Oil futures marked a third straight session loss Friday, with traders concerned that a potential deal with Iran could add to a global glut of crude supplies.
August crude CLQ5, -0.08% fell 7 cents, or 0.1%, to settle at $59.63 a barrel on the New York Mercantile Exchange. The August contract fell 0.6% for the week, but compared with the July contract, which was the front-month contract last Friday, prices saw a weekly gain of 2 cents.
August Brent crude on London’s ICE Futures exchange LCOQ5, +0.02% added 6 cents, or 0.1%, to $63.26 a barrel, scoring a 0.3% gain on the week.
“It appears as though investors are growing worried about the possibility of Iran flooding the already-saturated global oil market soon,” said Fawad Razaqzada, technical analyst at FOREX.com.
A final nuclear agreement between Western powers and Iran over the country’s nuclear program is due June 30. A decisive pact is expected to pave the way for lifting Western sanctions and allowing additional Iranian crude to be exported to global markets.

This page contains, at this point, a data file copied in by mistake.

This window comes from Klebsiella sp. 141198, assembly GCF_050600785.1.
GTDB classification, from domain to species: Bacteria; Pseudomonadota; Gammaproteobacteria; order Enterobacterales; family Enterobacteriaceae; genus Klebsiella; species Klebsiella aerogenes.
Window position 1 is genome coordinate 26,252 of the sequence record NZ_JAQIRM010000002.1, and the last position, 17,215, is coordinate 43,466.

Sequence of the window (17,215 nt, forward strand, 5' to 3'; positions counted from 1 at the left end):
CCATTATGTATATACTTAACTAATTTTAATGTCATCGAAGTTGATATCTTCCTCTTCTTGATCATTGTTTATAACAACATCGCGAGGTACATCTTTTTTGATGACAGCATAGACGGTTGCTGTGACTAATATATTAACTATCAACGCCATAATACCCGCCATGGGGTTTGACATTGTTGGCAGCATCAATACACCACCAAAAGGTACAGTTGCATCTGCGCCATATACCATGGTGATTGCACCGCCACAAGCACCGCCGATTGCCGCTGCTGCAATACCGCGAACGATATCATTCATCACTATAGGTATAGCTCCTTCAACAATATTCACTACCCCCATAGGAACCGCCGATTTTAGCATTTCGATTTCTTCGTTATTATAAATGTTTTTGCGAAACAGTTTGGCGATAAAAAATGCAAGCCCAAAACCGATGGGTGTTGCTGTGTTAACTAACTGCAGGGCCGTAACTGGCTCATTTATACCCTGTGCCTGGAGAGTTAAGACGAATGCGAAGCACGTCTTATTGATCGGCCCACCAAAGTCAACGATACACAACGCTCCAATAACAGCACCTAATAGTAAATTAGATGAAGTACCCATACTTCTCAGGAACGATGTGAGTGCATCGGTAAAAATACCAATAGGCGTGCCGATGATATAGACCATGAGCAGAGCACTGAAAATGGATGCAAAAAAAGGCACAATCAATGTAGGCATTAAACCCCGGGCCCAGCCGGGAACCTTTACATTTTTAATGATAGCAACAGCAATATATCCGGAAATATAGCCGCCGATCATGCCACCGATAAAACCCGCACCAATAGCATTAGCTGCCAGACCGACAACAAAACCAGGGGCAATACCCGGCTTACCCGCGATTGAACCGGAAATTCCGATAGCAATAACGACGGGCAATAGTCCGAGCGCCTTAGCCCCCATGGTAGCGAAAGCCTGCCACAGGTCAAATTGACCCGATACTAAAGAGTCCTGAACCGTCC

In Iran, however, Supreme Leader Ayatollah Ali Khamenei has taken a harder line over his country’s nuclear program this week, putting negotiations for a final agreement at risk ahead of the deadline.
The outcome isn’t certain, but “if sanctions over Iranian oil are lifted, this could have a major impact on oil prices,” said Razaqzada. Read: Iran may usher a quick return to $50 U.S. oil prices
Meanwhile, oil traders kept an eye on developments tied to Greece’s debt woes. The Wall Street Journal reported that Greece and its creditors are set for another clash over how to reduce the country’s debt, even if they agree on the terms of a new bailout funding in the coming days.
The situation in Greece has the potential to hurt energy demand from Europe, as well as move the euro EURUSD, -0.3569% —and in turn, the U.S. dollar DXY, +0.20% Commodities priced in dollars often trade inversely with the dollar, as moves in the U.S. unit can influence the attractiveness of those commodities to holders of other currencies.
Data from Baker Hughes BHI, -0.26% Friday showed that the total number of active U.S. drilling rigs climbed by 2 to 859 as of June 26. The count of active oil rigs fell for a 29th week in a row, down 3 to 628.
Back on Nymex, July gasoline RBN5, +0.25% rose 1.2 cents, or 0.6%, to end at $2.049 a gallon, with the contract down roughly 0.5% on the week, while July heating oil HON5, -0.03% was little changed at $1.863 a gallon, losing 0.2% for the week.
July natural gas NGN15, -3.37% settled at $2.773 per million British thermal units, down 7.7 cents, or 2.7%. The contract, which expired at the end of the trading session, fell 1.5% for the week.